Hugues Magen: Vision, Taste, Power

Taste has the power to transform everyday life experiences, and it is therefore a desired commodity; defining one’s taste has become a complex mission, with the pluralism and endless possibilities. This morning, I invited Hugues Magen, the dynamic founder of New-York-based Magen H Gallery to speak in the program Collecting Design, which has moved to the web with the outbreak of COVID-19. I consider him as an influencer whose taste has inspired me in expanding my own taste and knowledge. The discussion focused on his passion for fine, great design; on the meaning of rediscovering and living with historical masterpieces of design; and more importantly, on Magen’s own voice, vision, and mission.

Magen H Gallery has made its name with presentation of unique French postwar design by historical artists, designers, and architects of the type one rarely sees elsewhere. The unique objects the Gallery has on display were created by those who have been ignored, unknown, or forgotten by historians writing the narrative of art history. Magen not only identifies the lost design and its talented makers, but also travels the world to locate the material, and then becomes engaged in a long process of research, publishing, exhibiting, and developing the market. Once he sets these all up, he establishes the ground for these objects to become blue chips.

Let’s take Pierre Chapo (1927-87) as an example. The French craftsman/architect was a master of not only in woodworking, joinery, and cabinet-making, but also in formulating modernist, original, architectural forms. Interested in an honest approach to his materials, Chapo crafted his furniture of solid wood, and offered his work in a shop he established in the 13th arrondissement of Paris. Despite the success and the gold medal he received from the City of Paris in 1960, his name was buried when the vague from crafted design came to its end in the 80s. Consequently, Pierre Chapo was excluded from the story of French modern design as has been told by the books. For the 2017 groundbreaking retrospective ‘Pierre Chapo, a Modern Craftsman’ at his gallery, Magen published the first monograph of the artist who admired Le Corbusier, Charlotte Perriand, and Frank Lloyd Wright. Within two years, Chapo’s furniture pieces were offered by some of the world’s best auction houses, tripling the prices sold at the Gallery, gradually turning into blue chips.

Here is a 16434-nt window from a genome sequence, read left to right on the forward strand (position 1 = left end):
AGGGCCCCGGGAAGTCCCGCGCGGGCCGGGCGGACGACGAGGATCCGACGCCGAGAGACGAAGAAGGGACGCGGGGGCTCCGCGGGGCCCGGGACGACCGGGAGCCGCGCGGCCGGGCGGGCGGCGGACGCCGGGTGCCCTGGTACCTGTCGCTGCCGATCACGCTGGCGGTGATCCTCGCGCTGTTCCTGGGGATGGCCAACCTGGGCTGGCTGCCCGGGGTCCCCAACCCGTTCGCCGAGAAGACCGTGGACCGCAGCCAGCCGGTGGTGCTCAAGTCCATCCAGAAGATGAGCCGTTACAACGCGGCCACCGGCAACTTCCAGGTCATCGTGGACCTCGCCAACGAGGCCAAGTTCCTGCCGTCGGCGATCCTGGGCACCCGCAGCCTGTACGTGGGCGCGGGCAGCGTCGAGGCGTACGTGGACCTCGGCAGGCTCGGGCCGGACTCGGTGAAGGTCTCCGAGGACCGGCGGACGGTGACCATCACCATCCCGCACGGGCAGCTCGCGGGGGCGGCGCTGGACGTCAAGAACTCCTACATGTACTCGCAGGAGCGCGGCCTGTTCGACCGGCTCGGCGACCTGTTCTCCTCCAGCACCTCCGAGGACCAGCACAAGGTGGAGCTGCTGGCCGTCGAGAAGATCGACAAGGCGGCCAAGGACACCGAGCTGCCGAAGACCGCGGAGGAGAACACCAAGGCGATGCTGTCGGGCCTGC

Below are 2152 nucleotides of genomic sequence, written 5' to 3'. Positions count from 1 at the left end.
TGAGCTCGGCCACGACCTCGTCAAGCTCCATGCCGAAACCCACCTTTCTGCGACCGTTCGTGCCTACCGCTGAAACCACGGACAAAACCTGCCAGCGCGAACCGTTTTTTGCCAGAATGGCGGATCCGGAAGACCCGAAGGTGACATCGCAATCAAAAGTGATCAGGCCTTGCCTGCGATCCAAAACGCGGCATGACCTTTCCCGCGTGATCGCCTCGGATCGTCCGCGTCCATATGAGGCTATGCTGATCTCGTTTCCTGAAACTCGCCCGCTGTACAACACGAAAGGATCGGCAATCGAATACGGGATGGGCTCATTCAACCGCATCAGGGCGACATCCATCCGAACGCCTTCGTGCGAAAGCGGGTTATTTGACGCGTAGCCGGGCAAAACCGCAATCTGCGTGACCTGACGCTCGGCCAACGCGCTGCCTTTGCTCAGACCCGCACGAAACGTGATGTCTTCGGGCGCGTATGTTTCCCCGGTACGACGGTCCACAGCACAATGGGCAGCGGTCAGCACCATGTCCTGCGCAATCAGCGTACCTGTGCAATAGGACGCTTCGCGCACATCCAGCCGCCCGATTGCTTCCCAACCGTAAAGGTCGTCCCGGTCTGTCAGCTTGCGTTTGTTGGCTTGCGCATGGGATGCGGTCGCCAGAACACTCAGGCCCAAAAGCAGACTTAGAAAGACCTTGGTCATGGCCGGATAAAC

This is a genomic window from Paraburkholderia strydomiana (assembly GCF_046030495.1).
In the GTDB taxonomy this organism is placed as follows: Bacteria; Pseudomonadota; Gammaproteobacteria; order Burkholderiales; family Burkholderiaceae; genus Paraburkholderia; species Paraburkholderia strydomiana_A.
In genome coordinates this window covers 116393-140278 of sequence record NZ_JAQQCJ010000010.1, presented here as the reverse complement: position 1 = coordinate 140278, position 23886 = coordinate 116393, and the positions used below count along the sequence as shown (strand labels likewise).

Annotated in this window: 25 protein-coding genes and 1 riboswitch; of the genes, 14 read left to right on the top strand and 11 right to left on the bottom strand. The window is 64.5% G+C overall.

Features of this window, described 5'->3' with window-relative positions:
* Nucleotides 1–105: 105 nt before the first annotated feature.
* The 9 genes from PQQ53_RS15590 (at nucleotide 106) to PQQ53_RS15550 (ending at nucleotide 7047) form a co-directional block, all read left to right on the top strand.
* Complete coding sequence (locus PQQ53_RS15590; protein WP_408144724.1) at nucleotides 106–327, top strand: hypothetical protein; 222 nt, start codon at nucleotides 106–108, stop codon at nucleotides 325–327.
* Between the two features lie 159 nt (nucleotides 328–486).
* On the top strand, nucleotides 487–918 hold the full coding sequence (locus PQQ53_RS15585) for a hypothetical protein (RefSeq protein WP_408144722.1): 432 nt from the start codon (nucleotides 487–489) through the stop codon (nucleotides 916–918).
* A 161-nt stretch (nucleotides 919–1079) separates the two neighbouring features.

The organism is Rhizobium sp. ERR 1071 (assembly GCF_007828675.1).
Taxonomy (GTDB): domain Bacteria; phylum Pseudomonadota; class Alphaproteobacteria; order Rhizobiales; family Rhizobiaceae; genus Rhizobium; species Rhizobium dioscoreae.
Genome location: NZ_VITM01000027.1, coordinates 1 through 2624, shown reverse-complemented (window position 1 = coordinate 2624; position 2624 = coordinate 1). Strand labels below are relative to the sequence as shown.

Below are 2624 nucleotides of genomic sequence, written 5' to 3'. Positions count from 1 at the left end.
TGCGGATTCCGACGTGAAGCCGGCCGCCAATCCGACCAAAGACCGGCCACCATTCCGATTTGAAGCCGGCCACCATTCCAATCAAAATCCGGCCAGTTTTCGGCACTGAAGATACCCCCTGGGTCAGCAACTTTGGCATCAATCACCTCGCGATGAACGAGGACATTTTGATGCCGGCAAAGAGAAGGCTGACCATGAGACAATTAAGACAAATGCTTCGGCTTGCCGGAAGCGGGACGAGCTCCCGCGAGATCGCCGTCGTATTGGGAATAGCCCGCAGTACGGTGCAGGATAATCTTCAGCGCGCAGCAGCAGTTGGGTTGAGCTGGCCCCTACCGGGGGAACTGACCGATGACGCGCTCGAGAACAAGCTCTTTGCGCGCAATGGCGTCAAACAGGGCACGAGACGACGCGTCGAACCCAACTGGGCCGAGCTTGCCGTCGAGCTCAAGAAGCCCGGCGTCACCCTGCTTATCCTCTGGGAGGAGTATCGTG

It is clear that Magen has a distinctive taste for the powerful, for objects which lack ornaments, and which are made by master craftspeople. His taste is the embodiment of Mies’ slogan ‘Less is More,’ encompassing works in wood, metal, and clay. He loves to pioneer, to learn, to discover, and as he said this morning, to work with design which is ‘difficult.’ Not in the sense that it is challenging to love, but in the sense that it is unknown to collectors, to the art market.
Thank you, Hugues Magen, for an inspiring talk this morning. It made us all expanding our vision, elevating our knowledge, and enriching our visuals. 

All images courtesy Magen H Gallery.  

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Magen H Gallery

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Cabinet by Pierre Chapo

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Coffee Table by Pierre Chapo

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Sculpture in Stoneware, by Solange Garotte from La Brone

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Ceramic Sculpture, created in La Borne

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Screen by Pierre Sabatier

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Coffee Table by Pierre Sabatier

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